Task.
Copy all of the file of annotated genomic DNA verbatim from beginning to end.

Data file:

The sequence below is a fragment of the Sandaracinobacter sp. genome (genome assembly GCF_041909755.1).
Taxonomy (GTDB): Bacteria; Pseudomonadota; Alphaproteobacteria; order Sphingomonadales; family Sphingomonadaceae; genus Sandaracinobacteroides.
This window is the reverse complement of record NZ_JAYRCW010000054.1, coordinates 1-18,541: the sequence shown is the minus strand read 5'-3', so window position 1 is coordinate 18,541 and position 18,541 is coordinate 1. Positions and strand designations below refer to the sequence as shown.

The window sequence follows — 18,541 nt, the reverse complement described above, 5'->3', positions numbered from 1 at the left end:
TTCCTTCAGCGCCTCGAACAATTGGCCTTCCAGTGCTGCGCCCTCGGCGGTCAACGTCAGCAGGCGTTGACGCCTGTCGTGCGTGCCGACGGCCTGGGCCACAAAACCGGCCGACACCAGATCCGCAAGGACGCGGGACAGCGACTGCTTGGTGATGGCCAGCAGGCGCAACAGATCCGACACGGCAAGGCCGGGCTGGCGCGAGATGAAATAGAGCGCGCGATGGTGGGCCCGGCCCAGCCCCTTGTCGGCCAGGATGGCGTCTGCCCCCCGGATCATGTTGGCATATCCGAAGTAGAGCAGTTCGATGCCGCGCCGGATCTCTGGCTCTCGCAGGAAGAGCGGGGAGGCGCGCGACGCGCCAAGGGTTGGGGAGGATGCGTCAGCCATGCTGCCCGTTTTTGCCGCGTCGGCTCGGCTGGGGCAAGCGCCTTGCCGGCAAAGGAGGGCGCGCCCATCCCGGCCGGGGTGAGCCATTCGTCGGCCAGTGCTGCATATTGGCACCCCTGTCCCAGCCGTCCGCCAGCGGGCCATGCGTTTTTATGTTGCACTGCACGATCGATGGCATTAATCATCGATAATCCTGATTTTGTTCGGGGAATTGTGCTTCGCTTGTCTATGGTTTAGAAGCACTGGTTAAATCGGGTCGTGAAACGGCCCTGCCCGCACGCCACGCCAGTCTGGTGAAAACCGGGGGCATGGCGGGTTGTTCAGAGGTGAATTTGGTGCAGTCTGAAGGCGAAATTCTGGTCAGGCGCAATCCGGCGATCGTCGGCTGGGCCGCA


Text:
The sequence below is a fragment of the Sandaracinobacter sp. genome (genome assembly GCF_041909755.1).
Taxonomy (GTDB): Bacteria; Pseudomonadota; Alphaproteobacteria; order Sphingomonadales; family Sphingomonadaceae; genus Sandaracinobacteroides.
This window is the reverse complement of record NZ_JAYRCW010000054.1, coordinates 1-18,541: the sequence shown is the minus strand read 5'-3', so window position 1 is coordinate 18,541 and position 18,541 is coordinate 1. Positions and strand designations below refer to the sequence as shown.

The window sequence follows — 18,541 nt, the reverse complement described above, 5'->3', positions numbered from 1 at the left end:
TTCCTTCAGCGCCTCGAACAATTGGCCTTCCAGTGCTGCGCCCTCGGCGGTCAACGTCAGCAGGCGTTGACGCCTGTCGTGCGTGCCGACGGCCTGGGCCACAAAACCGGCCGACACCAGATCCGCAAGGACGCGGGACAGCGACTGCTTGGTGATGGCCAGCAGGCGCAACAGATCCGACACGGCAAGGCCGGGCTGGCGCGAGATGAAATAGAGCGCGCGATGGTGGGCCCGGCCCAGCCCCTTGTCGGCCAGGATGGCGTCTGCCCCCCGGATCATGTTGGCATATCCGAAGTAGAGCAGTTCGATGCCGCGCCGGATCTCTGGCTCTCGCAGGAAGAGCGGGGAGGCGCGCGACGCGCCAAGGGTTGGGGAGGATGCGTCAGCCATGCTGCCCGTTTTTGCCGCGTCGGCTCGGCTGGGGCAAGCGCCTTGCCGGCAAAGGAGGGCGCGCCCATCCCGGCCGGGGTGAGCCATTCGTCGGCCAGTGCTGCATATTGGCACCCCTGTCCCAGCCGTCCGCCAGCGGGCCATGCGTTTTTATGTTGCACTGCACGATCGATGGCATTAATCATCGATAATCCTGATTTTGTTCGGGGAATTGTGCTTCGCTTGTCTATGGTTTAGAAGCACTGGTTAAATCGGGTCGTGAAACGGCCCTGCCCGCACGCCACGCCAGTCTGGTGAAAACCGGGGGCATGGCGGGTTGTTCAGAGGTGAATTTGGTGCAGTCTGAAGGCGAAATTCTGGTCAGGCGCAATCCGGCGATCGTCGGCTGGGCCGCA